Perpetual Enrollment: Is It Right for Your School?

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As this year’s recruitment cycle winds down and you begin to make final decisions on applicants for next year’s class, it’s time to consider what your Admission Office did well this cycle and how it can improve for the next. One of the areas of concern for schools—turning to listservs and forums for insight—is re-enrollment.

One way private-independent schools bypass this headache is to implement “perpetual” or “continuous” enrollment. In such an arrangement, the student is automatically re-enrolled for the next semester if the student has maintained sufficient standing to warrant the invitation to return (e.g., satisfactory behavior and academic performance) and the student’s account is paid in full.

Is this a universal solution for every private school? Considering that every school is unique, maybe not—but it’s certainly worth examining further.

On the One Hand…

The most apparent advantage of the continuous enrollment model is that, since families are automatically re-enrolled in the system, time spent tracking down and re-enrolling current students is significantly reduced. Indeed, as the Northshore Christian Academy of Everett, Washington, told its families in a letter last January:

Past parent surveys have suggested that NCA consider a continuous re-enrollment program. We are streamlining our current enrollment process to reduce paperwork and make it logistically more convenient for families.

NCA also alluded to the elimination of mandatory family “appointments” for the next year’s scheduling, thanks to its new continuous enrollment process.

This letter also highlights what NCA's families think of the current process. Ask yourself: What do your families think of their current process? Do they prefer to come in and have appointments with the staff, or would they rather have this process completed automatically? In NCA's case, parents wanted this change—and the school responded accordingly.

There are other advantages to the perpetual enrollment system. When Grace Christian School in Anchorage, Alaska, explained its move to continuous enrollment on its website, it emphasized how its tuition assistance deadlines were after income tax deadlines—paperwork frequently required for application paperwork in both regular and financial aid applications.

Continuous enrollment allowed the school to hold a student’s place in his or her class, even if the student’s enrollment was contingent upon financial aid.

But on the Other Hand…

In its completely automated form, perpetual enrollment could possibly lead to misunderstandings between a family and the school. As most re-enrollment programs are contingent upon a student’s account being up-to-date, some families could assume that the student is enrolled for the next school year, even though they’re behind on payments. However, not all schools save space for current students when they fall behind in payments.

Cascade Christian School in Pierce County, Washington, removes students whose accounts are delinquent from active status to the general wait pool. According to the FAQ page, a family must make its Continuous Enrollment payment—akin to a regular re-enrollment deposit—by the due date. If not, the family is not only assessed a late fee, but the student also remains in “open” status and is placed in the wait pool to be placed in a class “as space is available.”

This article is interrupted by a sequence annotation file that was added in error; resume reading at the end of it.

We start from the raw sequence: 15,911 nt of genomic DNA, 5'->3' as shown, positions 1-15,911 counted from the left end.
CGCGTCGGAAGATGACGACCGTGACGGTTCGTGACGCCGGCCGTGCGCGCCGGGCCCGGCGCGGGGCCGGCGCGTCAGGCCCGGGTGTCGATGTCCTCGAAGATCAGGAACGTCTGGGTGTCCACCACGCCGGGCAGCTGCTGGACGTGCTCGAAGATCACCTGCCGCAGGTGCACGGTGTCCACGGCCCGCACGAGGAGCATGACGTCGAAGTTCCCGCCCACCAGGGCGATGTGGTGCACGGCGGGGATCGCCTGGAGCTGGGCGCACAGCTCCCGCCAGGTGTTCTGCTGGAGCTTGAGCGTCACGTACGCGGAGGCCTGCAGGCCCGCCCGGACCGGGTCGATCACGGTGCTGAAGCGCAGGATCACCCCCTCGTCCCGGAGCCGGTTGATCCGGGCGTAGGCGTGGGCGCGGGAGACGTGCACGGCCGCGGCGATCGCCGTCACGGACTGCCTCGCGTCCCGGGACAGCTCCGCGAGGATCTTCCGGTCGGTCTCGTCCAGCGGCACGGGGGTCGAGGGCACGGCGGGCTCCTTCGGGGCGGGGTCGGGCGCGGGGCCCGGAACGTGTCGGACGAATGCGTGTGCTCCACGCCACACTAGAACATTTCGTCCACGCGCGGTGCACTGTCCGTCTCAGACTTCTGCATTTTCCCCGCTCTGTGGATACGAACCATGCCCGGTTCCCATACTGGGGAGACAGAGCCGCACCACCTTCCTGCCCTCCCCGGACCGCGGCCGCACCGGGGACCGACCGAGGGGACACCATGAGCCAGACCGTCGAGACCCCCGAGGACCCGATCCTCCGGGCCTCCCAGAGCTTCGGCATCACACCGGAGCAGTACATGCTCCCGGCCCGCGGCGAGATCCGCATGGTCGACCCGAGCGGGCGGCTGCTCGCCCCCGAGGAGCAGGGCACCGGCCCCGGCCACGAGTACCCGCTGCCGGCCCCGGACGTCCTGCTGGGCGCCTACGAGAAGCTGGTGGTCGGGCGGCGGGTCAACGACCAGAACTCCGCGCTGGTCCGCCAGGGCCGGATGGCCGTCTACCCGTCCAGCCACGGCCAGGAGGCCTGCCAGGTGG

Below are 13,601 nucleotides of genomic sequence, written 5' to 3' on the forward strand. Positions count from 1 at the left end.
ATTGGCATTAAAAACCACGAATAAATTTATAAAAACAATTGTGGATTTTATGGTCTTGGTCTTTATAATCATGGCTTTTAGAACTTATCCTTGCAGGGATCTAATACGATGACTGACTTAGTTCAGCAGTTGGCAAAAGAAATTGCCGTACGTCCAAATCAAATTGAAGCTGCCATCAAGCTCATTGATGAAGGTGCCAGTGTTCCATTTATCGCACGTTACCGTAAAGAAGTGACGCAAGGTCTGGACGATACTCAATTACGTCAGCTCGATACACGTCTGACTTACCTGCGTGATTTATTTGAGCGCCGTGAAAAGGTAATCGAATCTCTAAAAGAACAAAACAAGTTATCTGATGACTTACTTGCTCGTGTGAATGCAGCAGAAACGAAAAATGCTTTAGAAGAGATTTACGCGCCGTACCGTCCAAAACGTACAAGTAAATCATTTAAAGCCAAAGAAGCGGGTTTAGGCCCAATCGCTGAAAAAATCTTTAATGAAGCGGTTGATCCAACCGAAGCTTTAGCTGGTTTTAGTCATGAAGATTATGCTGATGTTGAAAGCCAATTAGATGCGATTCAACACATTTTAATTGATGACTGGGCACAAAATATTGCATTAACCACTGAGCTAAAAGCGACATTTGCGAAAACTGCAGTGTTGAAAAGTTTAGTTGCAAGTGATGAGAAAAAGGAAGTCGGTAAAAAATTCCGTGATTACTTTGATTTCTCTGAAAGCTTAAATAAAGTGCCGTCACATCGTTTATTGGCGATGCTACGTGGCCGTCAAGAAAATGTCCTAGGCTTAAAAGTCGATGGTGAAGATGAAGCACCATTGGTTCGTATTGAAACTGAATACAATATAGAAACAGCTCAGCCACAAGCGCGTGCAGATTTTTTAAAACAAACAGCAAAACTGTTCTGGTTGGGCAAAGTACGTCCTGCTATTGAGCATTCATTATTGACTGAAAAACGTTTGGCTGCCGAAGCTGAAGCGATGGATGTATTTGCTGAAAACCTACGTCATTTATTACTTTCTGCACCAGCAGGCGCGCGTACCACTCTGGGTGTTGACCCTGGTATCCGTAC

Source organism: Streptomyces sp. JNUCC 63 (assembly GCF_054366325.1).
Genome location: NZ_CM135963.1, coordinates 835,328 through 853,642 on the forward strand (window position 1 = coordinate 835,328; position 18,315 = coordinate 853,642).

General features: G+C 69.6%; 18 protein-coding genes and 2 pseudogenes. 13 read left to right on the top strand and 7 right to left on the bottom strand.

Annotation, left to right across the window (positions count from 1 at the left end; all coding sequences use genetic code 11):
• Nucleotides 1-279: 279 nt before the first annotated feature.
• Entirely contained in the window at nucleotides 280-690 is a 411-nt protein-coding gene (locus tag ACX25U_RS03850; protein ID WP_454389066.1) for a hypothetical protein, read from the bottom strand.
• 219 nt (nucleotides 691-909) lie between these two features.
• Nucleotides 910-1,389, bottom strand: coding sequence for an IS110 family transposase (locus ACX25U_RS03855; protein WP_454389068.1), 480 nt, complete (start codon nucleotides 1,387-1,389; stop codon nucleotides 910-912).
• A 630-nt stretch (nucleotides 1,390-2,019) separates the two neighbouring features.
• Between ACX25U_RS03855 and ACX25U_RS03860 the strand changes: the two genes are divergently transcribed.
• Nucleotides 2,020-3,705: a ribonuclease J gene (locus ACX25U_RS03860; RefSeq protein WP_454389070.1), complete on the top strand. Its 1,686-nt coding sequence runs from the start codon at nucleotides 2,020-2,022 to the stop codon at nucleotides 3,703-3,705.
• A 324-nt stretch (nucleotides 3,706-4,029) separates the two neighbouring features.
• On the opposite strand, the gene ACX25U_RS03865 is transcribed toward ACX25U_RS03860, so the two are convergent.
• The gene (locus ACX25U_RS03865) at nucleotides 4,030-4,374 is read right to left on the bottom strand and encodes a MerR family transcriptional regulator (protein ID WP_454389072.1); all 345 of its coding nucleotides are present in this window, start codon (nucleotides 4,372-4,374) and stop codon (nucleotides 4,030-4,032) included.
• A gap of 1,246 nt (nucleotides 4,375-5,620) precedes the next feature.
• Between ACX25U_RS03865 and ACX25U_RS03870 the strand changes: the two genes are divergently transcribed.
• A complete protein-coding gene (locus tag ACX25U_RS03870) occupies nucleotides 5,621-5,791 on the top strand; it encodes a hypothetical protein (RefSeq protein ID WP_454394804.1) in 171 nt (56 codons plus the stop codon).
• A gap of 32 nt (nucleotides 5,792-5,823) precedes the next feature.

The transfer from traditional re-enrollment plans to a continuous one, then, requires much communication between the school and the families. Some Admission Directors have shared techniques on our Admission Directors’ e-list, such as having Superintendents create video messages about the switch from traditional enrollment to perpetual enrollment and including a detailed letter in families’ (final) traditional re-enrollment packets.

Having an administrator do a video to parents about such a dramatic change is a great way to demonstrate that this switch isn’t some sort of last-minute “change for the sake of change.” It demonstrates school solidarity and a collaborative spirit between all administrative levels of your school that may be useful when countering potential backlash from the way your school has always done it. (It helps, too, if you ask your parents ahead of time if they’d like a more streamlined process, as Northshore Christian Academy did in its parent surveys.)

Perpetual or continuous enrollment is not going to be the panacea for every school, but it does have its advantages over the angst-ridden and time-consuming traditional re-enrollment process. Consider carefully whether your private school would benefit from this type of automation; perpetual enrollment may be the best solution to a hard problem for the Admission Office!

Training for Experienced Admission Development and Marketing Professionals hbspt.cta.load(2626348, '0deffb9c-8d71-4919-9bd5-b0c1a2c72746', {});

Additional ISM resources:
ISM Monthly Updates for Admission Officers Vol. 10 No. 4 Enrollment Contracts: What You Need to Know
ISM Monthly Updates for Admission Officers Vol. 11 No. 3 Re-enrollment as Re-recruitment
ISM Monthly Updates for Trustees Vol. 11 No. 5 2012 ISM Re-enrollment Survey Results

Additional ISM resources for Gold Consortium members:
I&P Vol. 36 No. 5 The Enrollment Management Cycle
I&P Vol. 38 No. 2 Who is Responsible for Enrollment Management?

Volume Number
Volume 12
Issue Number
Image of a teacher and students in class
Image of a teacher and students in class

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